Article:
Best whiskies for Burns Night
Hi everyone, it's French Nic here this week, taking the blog over from Mike to tell you a little bit about whisky. I hope you enjoy it!
Whisky - the age-old drink most often associated with Scotland, but nowadays made and consumed in all corners of the globe.
On the 25th January, we celebrate the life and work of Scottish Poet Robert Burns. I won't lie, poetry and literature are not my gifts, but like all my fellow whisky lovers, I do like the excuse to pour a good dram.
It wasn't always so. I remember the days when whisky to me was just one of the options (my least favourite) to mix with coke at a student union party. And yet a cask (and its contents of course) has recently been sold at auction for $2.23 million (Macllan 1991, if you must know). So what is it about whisky that is so captivating - not just to rich collectors but millions of genuine amateurs around the world?
I think we can all agree that in everyday drinking circles, gin has had much more buzz in recent years. That being said, whisky sales globally are on the increase.
Blended Malt, Single Malt, Bourbon, Straight Whisky, Rye Whisky... there's a whole world out there. New distilleries are opening. There's an increase in independent bottlers producing very interesting (and often good value) selections from lesser-known distillers. Labelling and packaging is getting more progressive and creative, building strong new brands.
So how does one approach whisky? What's so good about it?
It's not an easy drink by all accounts. For someone who's never drunk spirits neat, the alcohol content (min. 40% - but often much higher) makes it quite challenging. All I can say there is, one gets used to it... a bit like chilli. There's an initial hit, but once you get past that, you can start observing what's happening. And that's where whisky's strength and magic lie: this explosion of flavours and sensations, this concentrated, painstakingly extracted elixir from what started life as a "vulgar" beer. Like a diamond in the rough.
And what should you look out for?
At the vary basic level, spirit quality is paramount. You know any spirit - not just whisky - is good when it's not harsh either on the palate or after you drink it. None of that white-spirit-to-kill-all-that's-good-and-living feel there. There can be structure (often derived from wood tannins) and mouthfeel (from the alcohol but also all the other magical things) and that's good. But it should all be in balance. No harsh notes.
Then there's the actual flavours and aromas. Is it fruity? Is it smokey? Is it nutty? Is it all of these things?
A really good whisky will by itself invite you to smell it, each nose dive giving you another layer of sensations. The initial sip might surprise you in a multitude of ways, the second sip becomes more familiar as you dig deeper. The finish might continue telling its story for minutes after. All it takes is for one to be present and accepting of this gift. It does sound all Namaste-like, true. And yet, all whisky lovers will relate a similar story. I guarantee you.
Now, where should you start your journey?
I've put a quick and by all means non-exhaustive selection together to help you on your way.
However we're always on the look out for interesting malts to put in front of you and we'd love nothing more than to take you on a journey. So beyond this little exercise, we're always available for a chat and a shared experience. Do reach out!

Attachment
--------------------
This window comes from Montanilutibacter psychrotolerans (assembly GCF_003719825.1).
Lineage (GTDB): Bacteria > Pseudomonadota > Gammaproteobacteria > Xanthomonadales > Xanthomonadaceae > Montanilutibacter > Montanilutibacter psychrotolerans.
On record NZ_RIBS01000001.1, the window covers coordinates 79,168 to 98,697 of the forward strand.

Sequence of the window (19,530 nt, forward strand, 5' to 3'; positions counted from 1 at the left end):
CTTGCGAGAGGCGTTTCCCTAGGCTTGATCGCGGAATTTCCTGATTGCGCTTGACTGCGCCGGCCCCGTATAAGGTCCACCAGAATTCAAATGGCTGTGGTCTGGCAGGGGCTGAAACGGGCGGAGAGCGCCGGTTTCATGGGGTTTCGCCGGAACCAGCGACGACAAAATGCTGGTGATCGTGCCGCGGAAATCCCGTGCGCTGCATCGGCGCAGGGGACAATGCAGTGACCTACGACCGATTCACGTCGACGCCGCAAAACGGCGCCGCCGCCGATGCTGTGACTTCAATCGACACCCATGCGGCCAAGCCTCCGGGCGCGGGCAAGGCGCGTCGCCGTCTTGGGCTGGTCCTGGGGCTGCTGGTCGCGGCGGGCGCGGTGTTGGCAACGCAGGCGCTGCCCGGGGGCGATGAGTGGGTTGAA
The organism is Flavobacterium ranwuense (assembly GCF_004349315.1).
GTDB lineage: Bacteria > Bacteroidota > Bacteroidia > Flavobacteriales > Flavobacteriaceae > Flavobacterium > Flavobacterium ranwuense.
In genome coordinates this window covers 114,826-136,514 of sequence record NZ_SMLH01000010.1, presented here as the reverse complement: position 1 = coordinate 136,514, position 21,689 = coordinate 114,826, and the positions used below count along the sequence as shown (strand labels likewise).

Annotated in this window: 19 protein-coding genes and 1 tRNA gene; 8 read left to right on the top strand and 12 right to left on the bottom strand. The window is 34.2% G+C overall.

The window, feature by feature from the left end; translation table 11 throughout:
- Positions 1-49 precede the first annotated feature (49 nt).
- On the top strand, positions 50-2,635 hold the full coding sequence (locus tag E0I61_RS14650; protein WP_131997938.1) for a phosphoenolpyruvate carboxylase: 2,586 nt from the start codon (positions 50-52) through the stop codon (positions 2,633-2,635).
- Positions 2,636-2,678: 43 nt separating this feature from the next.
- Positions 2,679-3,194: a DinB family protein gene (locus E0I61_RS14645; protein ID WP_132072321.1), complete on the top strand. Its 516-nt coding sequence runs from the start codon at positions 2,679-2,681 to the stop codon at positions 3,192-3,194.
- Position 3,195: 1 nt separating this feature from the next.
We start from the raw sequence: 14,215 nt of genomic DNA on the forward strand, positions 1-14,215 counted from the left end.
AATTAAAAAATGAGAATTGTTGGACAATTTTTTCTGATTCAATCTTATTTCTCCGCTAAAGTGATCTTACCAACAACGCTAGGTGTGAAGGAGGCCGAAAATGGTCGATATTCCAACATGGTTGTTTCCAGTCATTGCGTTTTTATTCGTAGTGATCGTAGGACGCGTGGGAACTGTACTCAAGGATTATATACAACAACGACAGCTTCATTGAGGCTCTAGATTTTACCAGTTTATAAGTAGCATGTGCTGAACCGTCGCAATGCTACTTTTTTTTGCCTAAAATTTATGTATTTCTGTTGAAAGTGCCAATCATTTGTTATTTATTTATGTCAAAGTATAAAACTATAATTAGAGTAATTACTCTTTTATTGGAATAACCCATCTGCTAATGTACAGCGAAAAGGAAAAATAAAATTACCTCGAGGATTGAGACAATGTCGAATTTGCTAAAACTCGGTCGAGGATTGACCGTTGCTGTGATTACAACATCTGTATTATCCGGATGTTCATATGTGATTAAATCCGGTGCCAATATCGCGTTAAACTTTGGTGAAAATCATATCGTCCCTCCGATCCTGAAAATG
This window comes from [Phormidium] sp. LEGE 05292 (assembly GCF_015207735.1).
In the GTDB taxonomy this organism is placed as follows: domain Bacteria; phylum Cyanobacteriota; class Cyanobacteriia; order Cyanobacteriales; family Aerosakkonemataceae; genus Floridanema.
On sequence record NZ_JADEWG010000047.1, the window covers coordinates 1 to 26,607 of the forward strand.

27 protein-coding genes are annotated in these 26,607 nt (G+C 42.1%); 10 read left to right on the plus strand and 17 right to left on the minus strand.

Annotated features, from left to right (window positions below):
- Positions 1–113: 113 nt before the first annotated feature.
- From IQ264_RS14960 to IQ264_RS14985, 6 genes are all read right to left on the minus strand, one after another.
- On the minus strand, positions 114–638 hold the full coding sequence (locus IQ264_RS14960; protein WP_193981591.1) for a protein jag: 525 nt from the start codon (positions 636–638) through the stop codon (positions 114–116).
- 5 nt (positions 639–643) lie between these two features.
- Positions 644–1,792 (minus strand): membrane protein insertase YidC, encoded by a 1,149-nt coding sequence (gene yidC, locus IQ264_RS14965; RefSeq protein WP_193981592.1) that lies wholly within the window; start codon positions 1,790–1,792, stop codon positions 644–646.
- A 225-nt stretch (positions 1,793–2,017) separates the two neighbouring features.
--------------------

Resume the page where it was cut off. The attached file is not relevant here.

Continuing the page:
Owned by independent bottler and distributor Gordon & MacPhail, Benromach distillery produce some of the best all-rounder Single Malts out there. Some rich, sweet dried fruits, some spice, some smoke, nothing overdone or outlandish, it's a textbook execution and a great place to start. If you're not afraid of something bolder, try the Cask Strength. It packs a punch, but it's aaallll good.
Another favourite of ours and often overshadowed by bigger brands, the Deanston is such good value. What it delivers on the palate is brilliant. It's soft and creamy, indulgent with gentle vanilla and honeyed notes and finishes with a hint of exotic spice and liquorice yet with a certain lightness of touch. I always have a bottle in the cabinet.
Mackmyra is a Swedish distillery. As a range, it's always been a very solid choice. For me, the trademark Mackmyra style is the pear and apple combo. Whatever bottling you go for, you'll get this comforting fruitiness. If you like it light, go for the Brukswhisky or the seasonal Bjorksav. If you want it a bit warmer and rugged, the Svensk Rok is great. It marries a peaty (smoked barley) style with a smoked juniper cask ageing. It's unique and I love it (P.S. makes a great old fashioned too, wink wink)
Redwood, named after the giant centuries old sequoia trees on the Northern coast of California. This Bourbon is a recent find and a delight. Unlike whisky from this side of the Atlantic, Bourbon is made from a majority of corn with some barley and sometimes other grains. With Bourbon, expect sweet notes like maple syrup and sometimes honey cured bacon with those dried fruits and nuts. The Pipe Dream is soft and easy yet surprisingly complex. An excellent place to start with American whisky.
Finally a personal favourite. Kilchoman is still a "baby" distillery compared to all the malts you've heard about. They started making whisky in 2005 on Islay, a place known for making peaty (smokey) single malts. They produce so little that their bottlings are not cheap, but the Machir Bay is their flagship bottling and smashes it out of the park. It's crisp and dense with bags of flavour, not just smoke. The peat smoke is not like a burning stack of hay, it's more deep and integrated into the liquid. The finish is insanely long. One of my favourite Islay malts and worth every penny.
Whatever you decide, be curious and enjoy the journey. It's a fascinating one.
PS. You can shop our full collection of whisky here.